My mother (b: 1910)
tells this story of being a small girl in Deadwood, SD around
Every year, a watermelon farmer would
open up his fields at the end of the season so that anyone and
everyone could have all the watermelons they could carry.
My mother, then about age 5, and her
elder brother, probably 6 or 7 years of age, started out
with their little wagon to bring home as many watermelons as
they could carry.
After picking all the watermelons they
could possibly stack on their wagon, they set out for home, but
dusk was approaching. The wagon was heavy and it was all the
two of them could do to pull it together.
As it got darker and darker, the
coyotes began to howl and the two kids were frightened. At
each howl, one or the other or both of them would give the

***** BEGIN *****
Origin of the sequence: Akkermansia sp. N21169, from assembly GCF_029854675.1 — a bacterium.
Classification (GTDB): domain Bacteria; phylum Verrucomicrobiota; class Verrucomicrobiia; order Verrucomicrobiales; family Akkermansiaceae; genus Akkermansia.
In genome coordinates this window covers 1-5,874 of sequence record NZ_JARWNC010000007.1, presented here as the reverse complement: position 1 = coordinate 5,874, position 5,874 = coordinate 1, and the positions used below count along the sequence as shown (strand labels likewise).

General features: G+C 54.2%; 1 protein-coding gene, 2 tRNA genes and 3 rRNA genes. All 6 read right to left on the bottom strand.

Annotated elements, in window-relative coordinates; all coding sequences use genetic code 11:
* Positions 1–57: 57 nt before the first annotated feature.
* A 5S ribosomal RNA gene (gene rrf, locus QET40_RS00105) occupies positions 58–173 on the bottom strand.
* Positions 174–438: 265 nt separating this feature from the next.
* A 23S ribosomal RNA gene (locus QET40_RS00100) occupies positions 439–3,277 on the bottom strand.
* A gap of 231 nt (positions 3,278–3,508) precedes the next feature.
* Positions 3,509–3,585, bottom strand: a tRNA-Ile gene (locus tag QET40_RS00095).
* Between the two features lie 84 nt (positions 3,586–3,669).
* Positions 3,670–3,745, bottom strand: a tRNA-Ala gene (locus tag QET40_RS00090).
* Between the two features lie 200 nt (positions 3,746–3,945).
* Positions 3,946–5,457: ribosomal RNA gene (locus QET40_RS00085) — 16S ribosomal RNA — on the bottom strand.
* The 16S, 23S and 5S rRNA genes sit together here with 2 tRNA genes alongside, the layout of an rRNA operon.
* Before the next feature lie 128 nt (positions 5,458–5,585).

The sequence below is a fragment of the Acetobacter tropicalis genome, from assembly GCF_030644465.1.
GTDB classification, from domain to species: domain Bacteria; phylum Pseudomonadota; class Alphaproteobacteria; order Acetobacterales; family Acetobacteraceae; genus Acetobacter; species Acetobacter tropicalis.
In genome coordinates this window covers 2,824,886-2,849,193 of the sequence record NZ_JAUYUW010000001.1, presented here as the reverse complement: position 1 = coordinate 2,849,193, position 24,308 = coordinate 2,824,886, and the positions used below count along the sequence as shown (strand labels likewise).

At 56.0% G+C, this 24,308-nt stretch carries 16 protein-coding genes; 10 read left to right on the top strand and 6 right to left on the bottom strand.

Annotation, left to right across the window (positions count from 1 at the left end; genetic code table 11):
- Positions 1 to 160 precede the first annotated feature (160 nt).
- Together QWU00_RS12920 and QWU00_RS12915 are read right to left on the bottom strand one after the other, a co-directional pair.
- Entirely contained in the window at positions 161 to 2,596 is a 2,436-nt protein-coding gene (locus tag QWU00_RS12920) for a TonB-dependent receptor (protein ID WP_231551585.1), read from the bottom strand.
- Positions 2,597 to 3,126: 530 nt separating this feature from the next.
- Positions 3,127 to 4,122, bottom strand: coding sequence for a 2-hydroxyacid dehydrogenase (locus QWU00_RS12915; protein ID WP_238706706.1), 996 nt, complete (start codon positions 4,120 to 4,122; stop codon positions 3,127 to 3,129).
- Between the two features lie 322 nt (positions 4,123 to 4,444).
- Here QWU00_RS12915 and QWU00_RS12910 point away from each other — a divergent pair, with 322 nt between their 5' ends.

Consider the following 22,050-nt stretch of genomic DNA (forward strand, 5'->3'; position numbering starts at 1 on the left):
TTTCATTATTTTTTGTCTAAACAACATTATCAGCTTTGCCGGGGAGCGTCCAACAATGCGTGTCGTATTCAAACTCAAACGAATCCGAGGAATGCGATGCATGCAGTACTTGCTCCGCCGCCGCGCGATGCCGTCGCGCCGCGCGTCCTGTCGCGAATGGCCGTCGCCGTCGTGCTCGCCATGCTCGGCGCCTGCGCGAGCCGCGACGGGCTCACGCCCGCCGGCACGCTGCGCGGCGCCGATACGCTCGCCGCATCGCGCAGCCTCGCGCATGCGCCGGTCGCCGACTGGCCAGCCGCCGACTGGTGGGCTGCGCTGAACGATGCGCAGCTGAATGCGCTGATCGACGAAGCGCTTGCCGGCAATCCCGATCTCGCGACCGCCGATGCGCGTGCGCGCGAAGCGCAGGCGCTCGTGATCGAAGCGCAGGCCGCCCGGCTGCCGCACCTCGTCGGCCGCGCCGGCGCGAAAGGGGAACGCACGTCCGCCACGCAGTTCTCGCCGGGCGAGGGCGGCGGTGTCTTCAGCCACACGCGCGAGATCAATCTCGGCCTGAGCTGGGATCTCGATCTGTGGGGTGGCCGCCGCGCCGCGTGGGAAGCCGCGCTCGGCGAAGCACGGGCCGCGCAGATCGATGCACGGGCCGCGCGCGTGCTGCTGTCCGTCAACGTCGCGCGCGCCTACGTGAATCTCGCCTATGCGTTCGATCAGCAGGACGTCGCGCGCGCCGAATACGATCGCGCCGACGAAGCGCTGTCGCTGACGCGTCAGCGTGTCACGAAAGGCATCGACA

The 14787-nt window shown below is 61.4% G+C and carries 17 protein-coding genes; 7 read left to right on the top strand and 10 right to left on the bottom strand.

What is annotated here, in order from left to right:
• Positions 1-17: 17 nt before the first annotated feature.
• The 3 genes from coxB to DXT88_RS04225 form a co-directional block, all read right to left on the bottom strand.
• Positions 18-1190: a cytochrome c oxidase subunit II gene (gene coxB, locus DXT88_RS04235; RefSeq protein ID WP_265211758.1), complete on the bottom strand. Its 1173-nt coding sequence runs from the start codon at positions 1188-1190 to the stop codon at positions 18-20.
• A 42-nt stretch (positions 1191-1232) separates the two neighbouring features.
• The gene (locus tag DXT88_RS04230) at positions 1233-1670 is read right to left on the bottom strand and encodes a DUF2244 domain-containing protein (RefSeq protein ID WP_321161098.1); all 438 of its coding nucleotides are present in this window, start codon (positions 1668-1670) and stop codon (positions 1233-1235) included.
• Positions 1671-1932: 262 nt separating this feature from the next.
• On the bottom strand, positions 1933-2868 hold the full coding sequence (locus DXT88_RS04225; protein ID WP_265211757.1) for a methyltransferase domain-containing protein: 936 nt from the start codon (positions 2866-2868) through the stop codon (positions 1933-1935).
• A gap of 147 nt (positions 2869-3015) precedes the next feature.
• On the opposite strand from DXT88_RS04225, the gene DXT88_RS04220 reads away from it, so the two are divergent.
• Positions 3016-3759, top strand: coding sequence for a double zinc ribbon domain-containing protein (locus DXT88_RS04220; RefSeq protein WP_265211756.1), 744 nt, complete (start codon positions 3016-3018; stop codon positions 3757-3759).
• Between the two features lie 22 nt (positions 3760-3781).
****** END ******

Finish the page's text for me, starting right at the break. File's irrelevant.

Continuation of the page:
wagon a jerk to tug it faster and, with each jerk of the wagon,
a watermelon would fall off. At first, they tried to pick up
the watermelons that hadn't broken, but after awhile, all they
wanted to go was to get home safe and sound.
By the time they managed to get home,
they had only two melons left in the wagon and instead of
having kudos heaped on them, they were sent to bed without
dinner and especially without any watermelon.
Jean and Elwood Fairweather in Deadwood, SD circa
There is a post script to this
story. -- Many years later, my family (then living in
Pennsylvania) decided to visit Deadwood, SD. Lo and behold,
"Watermelon" Smith was still there in the 1960s. And you know
what? He gave us a watermelon!